If by some chance you don?t already know the highway-cleaning witches; the Sign of the Goo-Goo Cluster; or General Beauregard Lee, the Georgia groundhog, then you should get to know Nan Graham.
For the past decade, listeners of WHQR-FM, the NPR affiliate in Wilmington, North Carolina, have heard Graham regale them with stories of the South and Southerners, subjects she knows as well as anyone. Best-selling author Pat Conroy?no slouch himself ...
If by some chance you don’t already know the highway-cleaning witches; the Sign of the Goo-Goo Cluster; or General Beauregard Lee, the Georgia groundhog, then you should get to know Nan Graham.
For the past decade, listeners of WHQR-FM, the NPR affiliate in Wilmington, North Carolina, have heard Graham regale them with stories of the South and Southerners, subjects she knows as well as anyone. Best-selling author Pat Conroy—no slouch himself at navigating the cultural byways of Dixie—said Graham “is so relentlessly Southern she makes me feel that I was born in Minnesota.”
In a Magnolia Minute, Graham’s second collection of humorous essays, introduces Graham’s notes and observations to those unfortunates who live outside the WHQR listening area.
“A major change born of this late-blooming career is that I have become a bottom feeder,” Graham writes in her introduction. “The pressure is on. I am always on the lookout for loony stories, nutty characters, and unique aspects of Southern life.”
She’s found them. From the fellow who eats Vicks VapoRub for dessert to her mother’s refusal to acknowledge time zones, Graham’s anecdotes display a keen eye and a finely tuned ear for the absurd and amusing.
“Southerners are noted for their exceptional gift of language,” Graham writes. “Even in death, we like to have the last word.”
Not all the essays offer belly laughs. Graham writes about watching news broadcasts of soldiers returning home from overseas and remembers when her husband was fighting in Vietnam. She commemorates the death of musicologist Alan Lomax and describes his work with Ruby Pickens Tartt in Alabama’s Sumter County, where Graham spent her summers as a child. She exhorts her readers to collect and record their family’s stories while they still can.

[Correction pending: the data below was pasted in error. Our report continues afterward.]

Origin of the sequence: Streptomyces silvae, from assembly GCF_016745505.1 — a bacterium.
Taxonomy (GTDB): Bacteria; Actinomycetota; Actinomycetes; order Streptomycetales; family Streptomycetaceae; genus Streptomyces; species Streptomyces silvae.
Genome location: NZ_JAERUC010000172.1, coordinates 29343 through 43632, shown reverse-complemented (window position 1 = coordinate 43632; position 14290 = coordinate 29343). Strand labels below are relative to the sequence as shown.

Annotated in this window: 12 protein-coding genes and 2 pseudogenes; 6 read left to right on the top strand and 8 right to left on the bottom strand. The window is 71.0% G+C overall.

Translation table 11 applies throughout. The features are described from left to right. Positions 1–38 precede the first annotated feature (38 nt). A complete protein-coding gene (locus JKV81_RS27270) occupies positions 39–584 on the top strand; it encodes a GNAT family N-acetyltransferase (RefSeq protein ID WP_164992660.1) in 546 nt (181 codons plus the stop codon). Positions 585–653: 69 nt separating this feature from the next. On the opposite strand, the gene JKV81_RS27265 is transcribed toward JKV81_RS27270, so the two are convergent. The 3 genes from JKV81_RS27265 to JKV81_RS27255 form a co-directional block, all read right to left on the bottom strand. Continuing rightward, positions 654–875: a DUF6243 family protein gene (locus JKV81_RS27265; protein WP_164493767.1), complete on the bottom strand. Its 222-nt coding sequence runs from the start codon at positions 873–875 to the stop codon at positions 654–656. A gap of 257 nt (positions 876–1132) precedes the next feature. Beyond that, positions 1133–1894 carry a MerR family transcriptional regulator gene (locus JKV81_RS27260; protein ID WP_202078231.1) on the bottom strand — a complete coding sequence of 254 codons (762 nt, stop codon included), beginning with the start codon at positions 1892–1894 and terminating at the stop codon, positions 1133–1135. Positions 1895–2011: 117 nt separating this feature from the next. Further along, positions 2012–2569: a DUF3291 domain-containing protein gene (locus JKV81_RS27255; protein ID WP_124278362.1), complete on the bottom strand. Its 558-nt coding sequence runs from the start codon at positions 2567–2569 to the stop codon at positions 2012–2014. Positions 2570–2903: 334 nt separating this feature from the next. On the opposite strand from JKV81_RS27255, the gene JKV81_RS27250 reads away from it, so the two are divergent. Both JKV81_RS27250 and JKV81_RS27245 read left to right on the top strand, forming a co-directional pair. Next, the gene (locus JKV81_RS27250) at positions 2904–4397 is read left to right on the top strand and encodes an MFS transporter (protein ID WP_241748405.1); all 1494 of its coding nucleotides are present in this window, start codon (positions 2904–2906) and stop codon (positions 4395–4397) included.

From the deepest Delta to Dreamland Barbeque, from the Florida Panhandle to the Research Triangle, In a Magnolia Minute offers a tour of the South unlike any you will find in a travel guide. Along the way, Graham touches on subjects near the heart of any Southerner, such as family, growing up, and growing old.
“I consider this book an essential field guide for all the newcomers to our South,” Graham writes. “It will give you a real sense of who and what we are.”
Nan Graham is a lifelong Southerner who has lived in almost every corner of the South. She was born in Tallahassee, Florida, and spent her childhood there and in Columbia and Summerville, South Carolina; Atlanta, Georgia; and Tuscaloosa, Alabama. She spent her freshman year in college at what is now Rhodes University in Memphis (where she saw Elvis perform), her sophomore year at the University of Alabama, and a summer session at Florida State University, before graduating from the University of North Carolina at Chapel Hill, where she was a cheerleader, a Dean’s List student, “Miss Beat Dook,” and the May Queen representative in Esther William’s court at Wilmington’s Azalea Festival. She has also lived in New Orleans, Houston, and Arlington, Virginia. She holds a master’s degree from the Citadel in Charleston. She has been a writer-in-residence at the University of West Alabama in Livingston and teaches at the University of North Carolina at Wilmington. She lives in Wilmington with her husband.